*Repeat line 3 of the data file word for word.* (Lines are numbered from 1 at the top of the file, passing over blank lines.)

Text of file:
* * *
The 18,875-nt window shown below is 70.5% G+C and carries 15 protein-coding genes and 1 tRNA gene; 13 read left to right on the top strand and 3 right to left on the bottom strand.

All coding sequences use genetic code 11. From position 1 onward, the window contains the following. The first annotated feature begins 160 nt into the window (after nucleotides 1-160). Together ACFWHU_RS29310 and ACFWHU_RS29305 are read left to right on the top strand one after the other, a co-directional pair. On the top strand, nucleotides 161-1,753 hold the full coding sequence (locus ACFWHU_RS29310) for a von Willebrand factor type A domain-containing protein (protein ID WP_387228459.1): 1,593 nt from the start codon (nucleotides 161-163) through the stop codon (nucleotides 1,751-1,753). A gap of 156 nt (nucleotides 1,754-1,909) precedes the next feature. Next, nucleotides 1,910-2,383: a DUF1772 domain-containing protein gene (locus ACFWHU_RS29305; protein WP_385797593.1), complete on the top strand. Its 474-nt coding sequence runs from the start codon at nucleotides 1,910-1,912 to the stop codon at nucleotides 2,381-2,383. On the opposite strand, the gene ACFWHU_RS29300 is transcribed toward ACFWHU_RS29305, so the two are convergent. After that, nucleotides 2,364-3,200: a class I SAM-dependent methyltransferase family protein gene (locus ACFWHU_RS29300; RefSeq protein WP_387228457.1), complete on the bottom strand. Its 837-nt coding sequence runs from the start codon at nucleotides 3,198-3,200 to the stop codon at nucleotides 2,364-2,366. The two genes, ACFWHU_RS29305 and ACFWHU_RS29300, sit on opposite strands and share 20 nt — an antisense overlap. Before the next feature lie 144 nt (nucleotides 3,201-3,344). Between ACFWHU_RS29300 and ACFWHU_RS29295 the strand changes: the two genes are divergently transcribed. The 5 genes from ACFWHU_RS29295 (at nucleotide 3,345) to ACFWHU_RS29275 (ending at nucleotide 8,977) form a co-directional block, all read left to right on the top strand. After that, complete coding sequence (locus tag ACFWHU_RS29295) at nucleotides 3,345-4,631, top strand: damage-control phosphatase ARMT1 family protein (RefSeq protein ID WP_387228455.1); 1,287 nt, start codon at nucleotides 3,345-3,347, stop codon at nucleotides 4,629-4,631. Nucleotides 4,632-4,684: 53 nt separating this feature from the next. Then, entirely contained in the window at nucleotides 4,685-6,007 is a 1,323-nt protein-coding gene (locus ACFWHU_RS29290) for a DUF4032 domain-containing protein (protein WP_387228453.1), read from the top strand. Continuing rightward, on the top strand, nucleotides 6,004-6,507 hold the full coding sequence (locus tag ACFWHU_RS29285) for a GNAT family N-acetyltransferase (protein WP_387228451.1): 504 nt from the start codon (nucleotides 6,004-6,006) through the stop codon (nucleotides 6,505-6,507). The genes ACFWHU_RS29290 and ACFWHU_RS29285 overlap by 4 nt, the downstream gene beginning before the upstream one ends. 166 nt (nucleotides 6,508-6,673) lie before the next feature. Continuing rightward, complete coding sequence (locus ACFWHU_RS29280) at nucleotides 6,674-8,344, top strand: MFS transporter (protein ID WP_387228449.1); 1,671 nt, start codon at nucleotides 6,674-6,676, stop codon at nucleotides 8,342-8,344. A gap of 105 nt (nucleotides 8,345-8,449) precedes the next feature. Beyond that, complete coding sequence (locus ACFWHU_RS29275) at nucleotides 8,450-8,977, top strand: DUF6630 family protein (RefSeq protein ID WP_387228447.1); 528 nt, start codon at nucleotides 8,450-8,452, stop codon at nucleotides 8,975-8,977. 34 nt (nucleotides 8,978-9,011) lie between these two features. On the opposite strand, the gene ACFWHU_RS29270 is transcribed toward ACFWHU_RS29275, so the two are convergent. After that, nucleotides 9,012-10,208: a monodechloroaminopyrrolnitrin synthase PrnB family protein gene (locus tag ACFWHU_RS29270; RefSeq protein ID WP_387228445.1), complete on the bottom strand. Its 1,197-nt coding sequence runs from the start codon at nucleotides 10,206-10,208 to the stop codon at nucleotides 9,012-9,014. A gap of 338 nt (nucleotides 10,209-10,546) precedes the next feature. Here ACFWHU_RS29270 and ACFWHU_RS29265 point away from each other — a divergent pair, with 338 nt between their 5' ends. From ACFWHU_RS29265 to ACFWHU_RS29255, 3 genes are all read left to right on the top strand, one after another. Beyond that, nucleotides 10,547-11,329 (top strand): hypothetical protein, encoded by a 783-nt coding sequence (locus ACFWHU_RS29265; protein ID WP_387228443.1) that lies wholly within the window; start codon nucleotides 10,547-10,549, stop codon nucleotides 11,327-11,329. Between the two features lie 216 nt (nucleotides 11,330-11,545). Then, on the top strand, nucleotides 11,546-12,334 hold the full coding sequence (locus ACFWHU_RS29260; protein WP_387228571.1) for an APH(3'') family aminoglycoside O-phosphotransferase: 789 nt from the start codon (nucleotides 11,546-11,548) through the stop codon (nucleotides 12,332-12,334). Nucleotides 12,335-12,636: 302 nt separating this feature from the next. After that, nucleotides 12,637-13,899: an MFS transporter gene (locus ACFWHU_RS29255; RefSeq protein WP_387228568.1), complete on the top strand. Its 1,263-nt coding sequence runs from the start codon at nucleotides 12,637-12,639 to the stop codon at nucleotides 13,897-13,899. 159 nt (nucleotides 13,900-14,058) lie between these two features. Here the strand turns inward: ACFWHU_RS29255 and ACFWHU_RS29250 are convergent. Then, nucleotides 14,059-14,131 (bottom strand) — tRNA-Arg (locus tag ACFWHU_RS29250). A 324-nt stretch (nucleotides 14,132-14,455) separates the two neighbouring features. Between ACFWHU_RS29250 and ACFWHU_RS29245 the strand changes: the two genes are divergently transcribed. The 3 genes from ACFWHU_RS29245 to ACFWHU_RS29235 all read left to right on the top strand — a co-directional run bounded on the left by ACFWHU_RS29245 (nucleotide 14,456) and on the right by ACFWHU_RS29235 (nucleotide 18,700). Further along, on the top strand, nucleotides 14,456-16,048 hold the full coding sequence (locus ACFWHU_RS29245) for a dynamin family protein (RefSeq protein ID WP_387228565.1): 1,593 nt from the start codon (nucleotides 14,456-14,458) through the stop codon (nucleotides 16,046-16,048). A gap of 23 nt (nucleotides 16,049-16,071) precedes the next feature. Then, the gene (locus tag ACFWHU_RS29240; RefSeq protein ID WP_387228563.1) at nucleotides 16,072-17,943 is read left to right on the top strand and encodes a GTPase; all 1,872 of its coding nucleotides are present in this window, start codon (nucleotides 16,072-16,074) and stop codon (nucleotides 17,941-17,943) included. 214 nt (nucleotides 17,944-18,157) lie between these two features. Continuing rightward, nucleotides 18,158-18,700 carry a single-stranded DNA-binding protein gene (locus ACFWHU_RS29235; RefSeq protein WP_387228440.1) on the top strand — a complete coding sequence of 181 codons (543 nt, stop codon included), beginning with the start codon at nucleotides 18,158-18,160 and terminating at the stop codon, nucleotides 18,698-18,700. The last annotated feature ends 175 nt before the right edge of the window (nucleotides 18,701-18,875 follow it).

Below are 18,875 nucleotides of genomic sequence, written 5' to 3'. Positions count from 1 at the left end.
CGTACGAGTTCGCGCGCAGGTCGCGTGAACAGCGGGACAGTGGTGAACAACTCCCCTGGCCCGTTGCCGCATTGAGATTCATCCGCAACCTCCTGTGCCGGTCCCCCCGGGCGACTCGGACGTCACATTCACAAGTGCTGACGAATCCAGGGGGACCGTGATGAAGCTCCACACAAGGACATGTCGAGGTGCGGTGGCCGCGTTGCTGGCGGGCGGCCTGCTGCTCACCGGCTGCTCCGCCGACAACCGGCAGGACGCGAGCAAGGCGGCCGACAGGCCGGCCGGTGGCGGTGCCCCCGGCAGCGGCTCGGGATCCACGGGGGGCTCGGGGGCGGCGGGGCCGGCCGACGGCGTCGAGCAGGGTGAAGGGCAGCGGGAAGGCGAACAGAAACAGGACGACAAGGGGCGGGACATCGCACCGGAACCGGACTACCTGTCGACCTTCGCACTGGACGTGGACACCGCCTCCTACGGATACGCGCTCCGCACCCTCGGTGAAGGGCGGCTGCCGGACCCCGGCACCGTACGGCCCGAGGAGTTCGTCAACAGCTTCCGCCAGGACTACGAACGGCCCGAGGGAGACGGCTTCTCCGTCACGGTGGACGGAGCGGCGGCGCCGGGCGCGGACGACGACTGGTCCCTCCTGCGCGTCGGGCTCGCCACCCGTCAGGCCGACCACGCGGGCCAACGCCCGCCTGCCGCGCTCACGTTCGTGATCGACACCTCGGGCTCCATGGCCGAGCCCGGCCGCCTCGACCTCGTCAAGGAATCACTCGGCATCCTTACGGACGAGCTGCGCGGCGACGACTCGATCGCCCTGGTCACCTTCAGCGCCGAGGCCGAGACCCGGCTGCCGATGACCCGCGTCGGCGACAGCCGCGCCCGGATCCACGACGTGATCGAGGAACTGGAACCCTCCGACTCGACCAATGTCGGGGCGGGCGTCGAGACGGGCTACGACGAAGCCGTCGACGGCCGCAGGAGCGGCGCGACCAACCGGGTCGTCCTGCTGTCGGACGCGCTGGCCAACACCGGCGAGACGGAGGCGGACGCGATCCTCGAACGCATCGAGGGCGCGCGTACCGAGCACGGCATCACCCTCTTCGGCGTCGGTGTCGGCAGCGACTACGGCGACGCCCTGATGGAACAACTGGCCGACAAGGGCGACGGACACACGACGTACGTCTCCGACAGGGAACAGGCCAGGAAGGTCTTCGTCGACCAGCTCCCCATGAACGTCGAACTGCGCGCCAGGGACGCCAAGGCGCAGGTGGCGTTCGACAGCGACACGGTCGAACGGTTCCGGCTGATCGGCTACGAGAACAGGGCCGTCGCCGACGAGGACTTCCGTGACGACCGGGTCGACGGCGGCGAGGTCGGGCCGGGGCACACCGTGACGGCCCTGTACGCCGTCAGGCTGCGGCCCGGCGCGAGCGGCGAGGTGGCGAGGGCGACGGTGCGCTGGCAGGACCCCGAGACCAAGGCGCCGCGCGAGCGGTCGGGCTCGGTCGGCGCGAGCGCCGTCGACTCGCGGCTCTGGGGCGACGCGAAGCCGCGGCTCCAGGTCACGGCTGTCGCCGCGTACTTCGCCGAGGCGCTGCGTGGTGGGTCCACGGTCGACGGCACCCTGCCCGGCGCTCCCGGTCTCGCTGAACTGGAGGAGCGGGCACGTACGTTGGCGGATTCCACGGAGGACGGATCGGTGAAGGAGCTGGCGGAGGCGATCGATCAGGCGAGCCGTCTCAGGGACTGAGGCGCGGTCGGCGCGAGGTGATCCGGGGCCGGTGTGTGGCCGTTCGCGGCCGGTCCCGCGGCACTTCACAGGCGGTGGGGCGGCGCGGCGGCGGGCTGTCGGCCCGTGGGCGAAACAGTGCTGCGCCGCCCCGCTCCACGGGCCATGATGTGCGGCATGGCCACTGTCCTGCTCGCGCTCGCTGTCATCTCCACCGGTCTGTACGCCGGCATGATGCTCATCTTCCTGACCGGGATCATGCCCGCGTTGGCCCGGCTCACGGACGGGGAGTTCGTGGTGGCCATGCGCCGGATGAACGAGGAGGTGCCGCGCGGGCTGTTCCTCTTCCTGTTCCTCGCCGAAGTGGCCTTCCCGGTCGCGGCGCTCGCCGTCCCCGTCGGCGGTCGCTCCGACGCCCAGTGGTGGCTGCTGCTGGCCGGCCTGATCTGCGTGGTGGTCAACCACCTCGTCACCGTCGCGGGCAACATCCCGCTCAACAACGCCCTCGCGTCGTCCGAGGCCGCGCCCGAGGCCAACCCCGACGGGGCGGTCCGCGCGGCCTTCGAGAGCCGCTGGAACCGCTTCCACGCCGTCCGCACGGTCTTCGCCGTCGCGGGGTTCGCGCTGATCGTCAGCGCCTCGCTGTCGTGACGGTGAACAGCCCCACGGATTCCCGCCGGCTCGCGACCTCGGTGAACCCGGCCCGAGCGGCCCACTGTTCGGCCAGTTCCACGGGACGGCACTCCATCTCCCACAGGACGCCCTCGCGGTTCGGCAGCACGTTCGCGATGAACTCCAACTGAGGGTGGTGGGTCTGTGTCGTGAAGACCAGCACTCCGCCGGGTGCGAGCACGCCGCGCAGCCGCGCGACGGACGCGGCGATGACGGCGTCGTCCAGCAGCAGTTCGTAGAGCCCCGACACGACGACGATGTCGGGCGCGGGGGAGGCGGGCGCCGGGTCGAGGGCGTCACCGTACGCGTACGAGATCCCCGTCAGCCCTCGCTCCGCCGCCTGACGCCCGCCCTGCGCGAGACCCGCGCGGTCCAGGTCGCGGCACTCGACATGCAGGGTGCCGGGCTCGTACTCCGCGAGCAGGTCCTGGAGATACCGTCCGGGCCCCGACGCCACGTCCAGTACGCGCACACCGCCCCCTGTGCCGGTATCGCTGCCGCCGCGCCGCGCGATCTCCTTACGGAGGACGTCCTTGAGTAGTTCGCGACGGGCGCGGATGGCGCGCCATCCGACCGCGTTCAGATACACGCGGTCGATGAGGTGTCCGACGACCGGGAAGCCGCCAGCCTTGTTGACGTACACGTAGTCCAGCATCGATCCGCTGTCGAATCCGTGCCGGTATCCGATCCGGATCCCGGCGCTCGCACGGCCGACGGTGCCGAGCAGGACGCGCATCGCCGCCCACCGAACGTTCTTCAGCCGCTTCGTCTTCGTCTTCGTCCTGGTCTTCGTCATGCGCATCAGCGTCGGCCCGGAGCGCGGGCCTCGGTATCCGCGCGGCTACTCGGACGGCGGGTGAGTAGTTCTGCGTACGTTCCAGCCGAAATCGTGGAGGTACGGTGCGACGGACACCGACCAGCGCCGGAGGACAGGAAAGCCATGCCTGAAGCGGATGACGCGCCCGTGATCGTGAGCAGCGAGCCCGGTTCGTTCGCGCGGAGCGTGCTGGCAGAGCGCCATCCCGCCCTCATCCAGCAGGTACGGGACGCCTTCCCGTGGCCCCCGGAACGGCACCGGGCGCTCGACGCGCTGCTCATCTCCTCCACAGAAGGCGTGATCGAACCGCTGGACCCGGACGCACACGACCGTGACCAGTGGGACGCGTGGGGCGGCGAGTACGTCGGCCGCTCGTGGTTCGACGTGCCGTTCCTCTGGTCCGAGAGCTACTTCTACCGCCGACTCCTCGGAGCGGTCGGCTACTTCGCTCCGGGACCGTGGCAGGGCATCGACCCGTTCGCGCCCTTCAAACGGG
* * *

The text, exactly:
Below are 18,875 nucleotides of genomic sequence, written 5' to 3'. Positions count from 1 at the left end.